Damping refers to the phenomenon where an object undergoing oscillations experiences resistive forces, such that it causes the amplitude of oscillations to decrease or decay. The three types of damping are then defined by the way the amplitude decay with time.
Light damping, from the name, refers to the condition where weak resistive forces act on an object exhibiting simple harmonic motion, such that its amplitude decays exponentially over a relatively long period of time. Because of that, the object is able to undergo multiple oscillations before it stops.
Critical damping refers to the condition where an oscillating object is forced to return to its equilibrium position as quickly as possible. This happens when the resistive force(s) is extreme and sharp, enough that the object does not move back and forth, and instead halts to a stop in a very short period of time.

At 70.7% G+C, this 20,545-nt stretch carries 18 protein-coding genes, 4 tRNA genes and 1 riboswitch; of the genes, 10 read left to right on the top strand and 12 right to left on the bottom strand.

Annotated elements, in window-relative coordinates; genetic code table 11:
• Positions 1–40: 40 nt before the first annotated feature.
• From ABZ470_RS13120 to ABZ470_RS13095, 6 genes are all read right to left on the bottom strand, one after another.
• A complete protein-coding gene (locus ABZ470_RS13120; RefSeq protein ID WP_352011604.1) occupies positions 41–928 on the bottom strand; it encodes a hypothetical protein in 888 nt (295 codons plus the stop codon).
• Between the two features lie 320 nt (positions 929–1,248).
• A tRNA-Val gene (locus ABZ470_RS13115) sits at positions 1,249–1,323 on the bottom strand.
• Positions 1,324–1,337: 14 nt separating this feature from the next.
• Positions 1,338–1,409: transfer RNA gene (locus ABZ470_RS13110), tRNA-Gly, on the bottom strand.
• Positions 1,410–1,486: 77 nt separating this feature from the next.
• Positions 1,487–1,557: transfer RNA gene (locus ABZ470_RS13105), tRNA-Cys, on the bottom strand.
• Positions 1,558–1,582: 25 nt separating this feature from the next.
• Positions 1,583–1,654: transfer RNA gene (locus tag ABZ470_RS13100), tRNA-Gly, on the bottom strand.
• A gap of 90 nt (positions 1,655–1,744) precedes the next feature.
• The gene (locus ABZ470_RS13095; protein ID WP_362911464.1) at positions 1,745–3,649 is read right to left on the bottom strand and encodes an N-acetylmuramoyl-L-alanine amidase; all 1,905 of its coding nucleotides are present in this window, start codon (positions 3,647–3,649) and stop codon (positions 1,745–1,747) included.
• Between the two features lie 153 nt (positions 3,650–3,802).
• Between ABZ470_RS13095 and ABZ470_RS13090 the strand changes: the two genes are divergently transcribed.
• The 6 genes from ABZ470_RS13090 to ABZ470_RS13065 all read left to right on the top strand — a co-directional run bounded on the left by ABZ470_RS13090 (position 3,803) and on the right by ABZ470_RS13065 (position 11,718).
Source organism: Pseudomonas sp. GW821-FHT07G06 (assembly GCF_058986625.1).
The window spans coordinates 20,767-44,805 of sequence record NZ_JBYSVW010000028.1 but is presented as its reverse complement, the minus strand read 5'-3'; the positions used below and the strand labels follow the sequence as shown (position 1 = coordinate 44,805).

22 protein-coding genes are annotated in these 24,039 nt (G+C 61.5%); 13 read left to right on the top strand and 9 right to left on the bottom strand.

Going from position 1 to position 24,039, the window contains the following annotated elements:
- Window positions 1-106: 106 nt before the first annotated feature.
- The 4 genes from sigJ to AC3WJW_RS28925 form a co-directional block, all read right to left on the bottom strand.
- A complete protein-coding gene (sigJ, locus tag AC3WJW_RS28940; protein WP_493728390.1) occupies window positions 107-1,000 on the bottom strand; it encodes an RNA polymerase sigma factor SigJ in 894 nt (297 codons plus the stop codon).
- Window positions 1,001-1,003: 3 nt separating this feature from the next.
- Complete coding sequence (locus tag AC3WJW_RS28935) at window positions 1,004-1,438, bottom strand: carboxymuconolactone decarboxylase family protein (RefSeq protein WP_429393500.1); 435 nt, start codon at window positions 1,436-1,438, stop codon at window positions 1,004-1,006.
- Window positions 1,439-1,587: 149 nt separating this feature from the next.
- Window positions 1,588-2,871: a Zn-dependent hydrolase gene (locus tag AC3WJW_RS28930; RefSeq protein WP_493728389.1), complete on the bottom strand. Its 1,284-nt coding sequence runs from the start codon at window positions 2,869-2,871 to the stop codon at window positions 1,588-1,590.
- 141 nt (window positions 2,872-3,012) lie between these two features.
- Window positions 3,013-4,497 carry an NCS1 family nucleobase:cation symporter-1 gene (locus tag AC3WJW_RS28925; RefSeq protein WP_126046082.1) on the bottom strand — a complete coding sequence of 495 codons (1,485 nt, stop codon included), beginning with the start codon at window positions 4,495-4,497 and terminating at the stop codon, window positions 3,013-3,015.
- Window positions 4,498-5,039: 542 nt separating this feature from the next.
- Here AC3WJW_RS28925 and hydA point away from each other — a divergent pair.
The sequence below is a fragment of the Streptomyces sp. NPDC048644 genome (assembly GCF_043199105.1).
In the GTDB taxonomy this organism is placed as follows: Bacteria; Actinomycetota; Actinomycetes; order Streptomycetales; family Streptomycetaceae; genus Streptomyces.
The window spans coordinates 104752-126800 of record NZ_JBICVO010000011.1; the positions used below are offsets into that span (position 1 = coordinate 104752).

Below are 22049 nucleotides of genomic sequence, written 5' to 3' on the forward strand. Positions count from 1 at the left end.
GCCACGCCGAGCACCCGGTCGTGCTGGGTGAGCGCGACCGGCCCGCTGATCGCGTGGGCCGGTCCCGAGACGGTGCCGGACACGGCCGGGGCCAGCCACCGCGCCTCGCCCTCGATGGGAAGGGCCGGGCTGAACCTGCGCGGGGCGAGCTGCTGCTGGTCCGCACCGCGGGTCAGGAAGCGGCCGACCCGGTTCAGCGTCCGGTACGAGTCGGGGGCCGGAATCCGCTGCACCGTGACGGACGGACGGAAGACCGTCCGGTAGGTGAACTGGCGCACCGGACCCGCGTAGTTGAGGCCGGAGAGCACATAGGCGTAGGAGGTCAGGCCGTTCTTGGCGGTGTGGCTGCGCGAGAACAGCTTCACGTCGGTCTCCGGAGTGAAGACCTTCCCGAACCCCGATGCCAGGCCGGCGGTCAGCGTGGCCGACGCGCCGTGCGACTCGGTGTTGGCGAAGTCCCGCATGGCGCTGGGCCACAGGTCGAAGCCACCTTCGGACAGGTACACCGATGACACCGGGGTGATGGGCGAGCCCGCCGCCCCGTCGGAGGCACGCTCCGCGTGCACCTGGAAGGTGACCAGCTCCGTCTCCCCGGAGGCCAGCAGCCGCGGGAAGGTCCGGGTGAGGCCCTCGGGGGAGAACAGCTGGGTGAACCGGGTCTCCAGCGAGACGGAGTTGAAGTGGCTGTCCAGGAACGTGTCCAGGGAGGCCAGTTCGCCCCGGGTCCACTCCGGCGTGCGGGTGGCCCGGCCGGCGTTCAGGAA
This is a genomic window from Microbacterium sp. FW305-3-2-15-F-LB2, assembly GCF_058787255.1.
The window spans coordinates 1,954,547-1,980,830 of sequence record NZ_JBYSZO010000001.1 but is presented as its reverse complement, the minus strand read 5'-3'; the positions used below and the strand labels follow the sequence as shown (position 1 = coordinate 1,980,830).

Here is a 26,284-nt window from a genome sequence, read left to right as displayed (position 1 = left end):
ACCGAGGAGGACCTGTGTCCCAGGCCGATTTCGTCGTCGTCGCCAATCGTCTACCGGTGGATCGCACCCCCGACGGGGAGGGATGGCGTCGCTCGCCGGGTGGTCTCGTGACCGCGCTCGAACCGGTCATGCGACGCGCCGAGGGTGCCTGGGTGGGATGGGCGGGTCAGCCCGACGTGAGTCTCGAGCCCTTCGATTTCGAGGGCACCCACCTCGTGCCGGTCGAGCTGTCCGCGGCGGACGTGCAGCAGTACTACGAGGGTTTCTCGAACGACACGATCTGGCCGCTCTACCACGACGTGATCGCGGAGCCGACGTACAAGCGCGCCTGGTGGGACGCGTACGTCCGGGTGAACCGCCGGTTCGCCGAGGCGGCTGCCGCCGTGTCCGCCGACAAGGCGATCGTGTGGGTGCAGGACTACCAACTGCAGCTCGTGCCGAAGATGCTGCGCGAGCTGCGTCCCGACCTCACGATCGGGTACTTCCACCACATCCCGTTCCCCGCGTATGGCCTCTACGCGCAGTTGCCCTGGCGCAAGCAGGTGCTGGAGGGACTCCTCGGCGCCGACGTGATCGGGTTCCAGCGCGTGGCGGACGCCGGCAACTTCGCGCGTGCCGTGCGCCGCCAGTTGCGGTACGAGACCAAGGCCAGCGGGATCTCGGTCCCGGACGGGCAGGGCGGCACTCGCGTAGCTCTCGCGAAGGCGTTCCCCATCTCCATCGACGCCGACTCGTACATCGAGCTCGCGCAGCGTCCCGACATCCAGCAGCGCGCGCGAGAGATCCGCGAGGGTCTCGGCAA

Heavy damping, once again from the name, refers to the condition when an oscillating object experiences large resistive forces, such that it slowly returns to its original position without covering multiple oscillations. In that regard, heavy damping is different from critical damping because here, the object halts to a stop over a longer period of time.